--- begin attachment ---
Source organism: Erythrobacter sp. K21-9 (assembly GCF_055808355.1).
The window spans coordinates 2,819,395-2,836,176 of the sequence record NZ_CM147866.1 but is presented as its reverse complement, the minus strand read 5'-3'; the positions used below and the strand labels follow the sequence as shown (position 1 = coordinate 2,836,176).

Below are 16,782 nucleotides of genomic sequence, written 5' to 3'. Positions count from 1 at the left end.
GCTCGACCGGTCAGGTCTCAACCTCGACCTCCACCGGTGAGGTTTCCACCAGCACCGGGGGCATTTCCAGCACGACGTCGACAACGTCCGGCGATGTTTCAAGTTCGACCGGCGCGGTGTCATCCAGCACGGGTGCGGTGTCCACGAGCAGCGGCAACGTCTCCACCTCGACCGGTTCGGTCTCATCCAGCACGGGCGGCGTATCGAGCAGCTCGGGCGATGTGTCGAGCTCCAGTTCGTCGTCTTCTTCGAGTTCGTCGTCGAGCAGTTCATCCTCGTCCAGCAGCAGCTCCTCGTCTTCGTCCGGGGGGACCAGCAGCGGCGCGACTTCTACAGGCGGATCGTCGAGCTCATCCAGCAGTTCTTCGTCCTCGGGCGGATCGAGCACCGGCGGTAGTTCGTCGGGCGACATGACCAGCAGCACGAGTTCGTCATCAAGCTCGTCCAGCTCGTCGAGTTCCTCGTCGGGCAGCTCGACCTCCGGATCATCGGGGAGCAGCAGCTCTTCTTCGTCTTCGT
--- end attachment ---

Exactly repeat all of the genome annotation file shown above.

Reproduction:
Source organism: Erythrobacter sp. K21-9 (assembly GCF_055808355.1).
The window spans coordinates 2,819,395-2,836,176 of the sequence record NZ_CM147866.1 but is presented as its reverse complement, the minus strand read 5'-3'; the positions used below and the strand labels follow the sequence as shown (position 1 = coordinate 2,836,176).

Below are 16,782 nucleotides of genomic sequence, written 5' to 3'. Positions count from 1 at the left end.
GCTCGACCGGTCAGGTCTCAACCTCGACCTCCACCGGTGAGGTTTCCACCAGCACCGGGGGCATTTCCAGCACGACGTCGACAACGTCCGGCGATGTTTCAAGTTCGACCGGCGCGGTGTCATCCAGCACGGGTGCGGTGTCCACGAGCAGCGGCAACGTCTCCACCTCGACCGGTTCGGTCTCATCCAGCACGGGCGGCGTATCGAGCAGCTCGGGCGATGTGTCGAGCTCCAGTTCGTCGTCTTCTTCGAGTTCGTCGTCGAGCAGTTCATCCTCGTCCAGCAGCAGCTCCTCGTCTTCGTCCGGGGGGACCAGCAGCGGCGCGACTTCTACAGGCGGATCGTCGAGCTCATCCAGCAGTTCTTCGTCCTCGGGCGGATCGAGCACCGGCGGTAGTTCGTCGGGCGACATGACCAGCAGCACGAGTTCGTCATCAAGCTCGTCCAGCTCGTCGAGTTCCTCGTCGGGCAGCTCGACCTCCGGATCATCGGGGAGCAGCAGCTCTTCTTCGTCTTCGT